This type of attack is particularly successful on social media and messaging apps like Skype and WhatsApp, where it’s more common to trust content from third party sources. Hackers also make frequent use of ad networks and promoted posts to reach even more victims with offers that really are too good to be true.
A popular example of this kind of phishing is a Starbucks promotional page distributed to consumers, where they are invited to sign up to a service so they can receive vouchers for free coffee. Of course, this user information is then accessible by the attacker and can be used for nefarious purposes, such as attempting to use those same signup details to access other more lucrative services. This tactic is more effective than you might initially think – a staggering 55% of web users use the same password for most, if not all, websites.

Spear phishing

There’s not a huge difference in spear phishing vs. phishing. Spear phishing is a type of phishing that is much more targeted than other approaches. Here, a particular individual or organization will be attacked using information specific to that target. This might include the impersonation of employees or contractors to extract a certain piece of data, often using manipulation and trust rather than online pages to execute the attack.
An example of this attack happened at Google and Facebook, where emails supposedly from suppliers were sent to members of the finance department. Fraudsters posed as Quanta Computer, a genuine Taiwanese electronics manufacturer that has both Google and Facebook as clients.
Shockingly, even the shrewd and highly intelligent employees of these tech giants erroneously paid invoices worth tens of millions to these phony suppliers, totalling more than $200m in payments between them. This clever blend of targeted, relevant information and convincing, tailored phishing attempts can prove extremely costly to many businesses.


Technically a branch of spear phishing, this type of attack is focused squarely on high profile individuals. Attackers can spend months researching their targets, working out their daily routine and mapping their personal relationships. Once equipped with this highly personalized information, the hacker will begin to use it to their advantage.
One example saw the COO of a well-known media company sent a series of messages from an attacker impersonating a remote colleague – itself an intensely researched bit of information. This email was sent using an almost identical domain name, for example using bloornberg.com rather than bloomberg.com. These were coupled with WhatsApp messages of a similar nature, complete with seemingly accurate images and personal details of the target employee stolen from their legitimate social media profiles.
After building a degree of trust in a back and forth series of messages, the imposter included a note informing the COO that the salaries of some of his direct reports had been publicly posted online. The COO, suitably alarmed, clicked through to see where the info had been published and was asked to download and open an attached file. Included in the file was a nefarious piece of malware, designed by the attacker to gain access to the company’s internal systems and steal vast troves of sensitive corporate data. This incident reportedly cost the organization tens of millions of dollars.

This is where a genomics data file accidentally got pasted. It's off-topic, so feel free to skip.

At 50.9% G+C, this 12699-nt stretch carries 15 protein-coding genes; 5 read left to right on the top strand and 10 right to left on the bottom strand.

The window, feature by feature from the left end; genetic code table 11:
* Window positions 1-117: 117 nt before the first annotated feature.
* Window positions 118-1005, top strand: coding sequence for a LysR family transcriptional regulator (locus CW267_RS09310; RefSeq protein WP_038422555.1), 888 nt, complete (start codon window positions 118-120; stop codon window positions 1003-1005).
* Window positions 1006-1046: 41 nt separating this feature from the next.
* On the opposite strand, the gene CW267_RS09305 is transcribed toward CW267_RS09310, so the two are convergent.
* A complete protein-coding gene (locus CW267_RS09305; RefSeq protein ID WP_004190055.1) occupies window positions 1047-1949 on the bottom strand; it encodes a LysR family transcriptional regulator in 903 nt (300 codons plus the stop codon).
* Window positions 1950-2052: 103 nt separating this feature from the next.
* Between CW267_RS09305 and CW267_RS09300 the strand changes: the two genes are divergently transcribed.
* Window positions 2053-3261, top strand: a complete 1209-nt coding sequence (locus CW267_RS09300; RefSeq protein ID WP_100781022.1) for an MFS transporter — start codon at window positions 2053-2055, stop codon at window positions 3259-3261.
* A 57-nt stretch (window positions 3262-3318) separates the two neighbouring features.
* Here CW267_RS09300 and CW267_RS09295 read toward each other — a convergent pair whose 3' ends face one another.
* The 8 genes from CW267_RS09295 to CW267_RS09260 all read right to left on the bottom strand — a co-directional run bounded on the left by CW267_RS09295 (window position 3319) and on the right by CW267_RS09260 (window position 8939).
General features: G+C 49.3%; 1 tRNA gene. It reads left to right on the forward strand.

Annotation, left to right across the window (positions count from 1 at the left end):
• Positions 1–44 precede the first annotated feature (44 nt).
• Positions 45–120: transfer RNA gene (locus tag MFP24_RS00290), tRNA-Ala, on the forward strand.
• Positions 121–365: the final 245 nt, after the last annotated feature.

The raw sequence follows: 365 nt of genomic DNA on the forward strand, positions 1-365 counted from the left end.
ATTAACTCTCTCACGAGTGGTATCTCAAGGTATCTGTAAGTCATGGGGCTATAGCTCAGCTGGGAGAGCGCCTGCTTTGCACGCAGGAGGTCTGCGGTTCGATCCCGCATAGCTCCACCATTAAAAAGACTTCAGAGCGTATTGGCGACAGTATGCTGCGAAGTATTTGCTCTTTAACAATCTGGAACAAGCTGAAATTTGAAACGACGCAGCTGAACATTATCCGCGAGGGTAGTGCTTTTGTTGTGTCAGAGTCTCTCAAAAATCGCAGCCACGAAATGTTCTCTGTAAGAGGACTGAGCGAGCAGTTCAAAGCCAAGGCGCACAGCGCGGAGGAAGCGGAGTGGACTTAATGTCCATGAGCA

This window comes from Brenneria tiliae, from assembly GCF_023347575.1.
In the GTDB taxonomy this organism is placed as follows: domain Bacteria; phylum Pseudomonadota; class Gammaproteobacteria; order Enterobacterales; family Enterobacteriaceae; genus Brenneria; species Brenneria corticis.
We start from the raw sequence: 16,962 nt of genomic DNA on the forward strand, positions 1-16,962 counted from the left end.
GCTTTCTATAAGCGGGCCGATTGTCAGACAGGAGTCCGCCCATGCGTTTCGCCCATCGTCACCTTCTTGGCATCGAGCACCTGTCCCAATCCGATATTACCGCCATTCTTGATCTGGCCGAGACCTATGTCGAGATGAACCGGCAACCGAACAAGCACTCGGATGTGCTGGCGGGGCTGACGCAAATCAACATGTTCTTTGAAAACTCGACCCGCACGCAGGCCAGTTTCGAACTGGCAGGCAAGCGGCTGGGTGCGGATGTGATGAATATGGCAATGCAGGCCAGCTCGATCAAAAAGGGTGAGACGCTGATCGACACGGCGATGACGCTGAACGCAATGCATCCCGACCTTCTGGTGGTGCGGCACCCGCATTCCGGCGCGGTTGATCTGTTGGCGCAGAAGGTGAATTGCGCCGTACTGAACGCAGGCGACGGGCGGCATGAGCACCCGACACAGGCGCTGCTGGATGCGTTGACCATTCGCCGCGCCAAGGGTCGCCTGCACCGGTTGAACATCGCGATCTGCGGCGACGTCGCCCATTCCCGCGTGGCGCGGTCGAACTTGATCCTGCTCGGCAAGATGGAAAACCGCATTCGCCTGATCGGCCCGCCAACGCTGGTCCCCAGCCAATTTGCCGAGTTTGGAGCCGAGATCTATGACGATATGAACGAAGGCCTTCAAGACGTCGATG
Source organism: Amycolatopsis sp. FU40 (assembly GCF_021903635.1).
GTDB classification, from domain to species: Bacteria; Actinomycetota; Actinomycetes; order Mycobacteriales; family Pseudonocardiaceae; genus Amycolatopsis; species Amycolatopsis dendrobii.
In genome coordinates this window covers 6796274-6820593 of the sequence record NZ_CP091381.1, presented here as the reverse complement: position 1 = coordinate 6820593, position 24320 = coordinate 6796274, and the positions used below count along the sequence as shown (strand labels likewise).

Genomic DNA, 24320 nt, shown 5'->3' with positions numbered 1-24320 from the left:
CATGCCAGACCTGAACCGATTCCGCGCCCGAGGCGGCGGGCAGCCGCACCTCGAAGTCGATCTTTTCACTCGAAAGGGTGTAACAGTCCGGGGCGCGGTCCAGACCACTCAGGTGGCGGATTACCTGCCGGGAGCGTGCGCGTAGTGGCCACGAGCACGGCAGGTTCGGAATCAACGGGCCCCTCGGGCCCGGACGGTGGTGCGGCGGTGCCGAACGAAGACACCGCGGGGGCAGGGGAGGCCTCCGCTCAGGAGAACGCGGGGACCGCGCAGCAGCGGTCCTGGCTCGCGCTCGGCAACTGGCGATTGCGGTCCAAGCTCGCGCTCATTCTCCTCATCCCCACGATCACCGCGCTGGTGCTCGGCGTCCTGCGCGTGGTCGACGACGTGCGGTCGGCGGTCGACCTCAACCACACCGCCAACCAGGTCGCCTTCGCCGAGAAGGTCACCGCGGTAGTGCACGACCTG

Why mobile?

A lack of mobile security solution features introduces a number of unique characteristics that make it a particularly fertile ground for phishing attacks when compared with desktop.

  • Obscured url – the limited screen space on mobile means that browsers typically remove visibility of the url a user visits, reducing their ability to easily double check suspicious domains.
  • Limited screen size – the aforementioned smaller screens also mean detailed scrutiny of web pages is more difficult.
  • Distraction mode – the fleeting, ‘on the move’ nature of mobile experience means that most interactions demand less concentration from the user. Phishers take advantage of this less focused mode of user attention.
  • Secured medium – for a variety of reasons, people are typically more trusting of mobile devices and apps than they are of desktop software. This misplaced trust makes the different types of phishing attempts more successful.

How to prevent phishing within your enterprise

There’s no simple answer to combat the ever-growing phishing threat. Part of the issue is education, and part of it is infrastructure.
The fact that malicious HTTPS sites are being detected means it’s even harder for app-centric security solutions to realize that important data has been given to a phishing site, as the data is encrypted. It’s imperative for organizations to have full visibility into where their data is being sent if an employee takes the bait.
Wandera has built the only technology that can automatically detect, alert and block traffic to mobile phishing sites in real-time. The Secure Mobile Gateway provides admins with full visibility into all the data being sent to and from the device at all times, preventing attackers from getting their hands on your personal information.
[text-blocks id=”phishing-report”]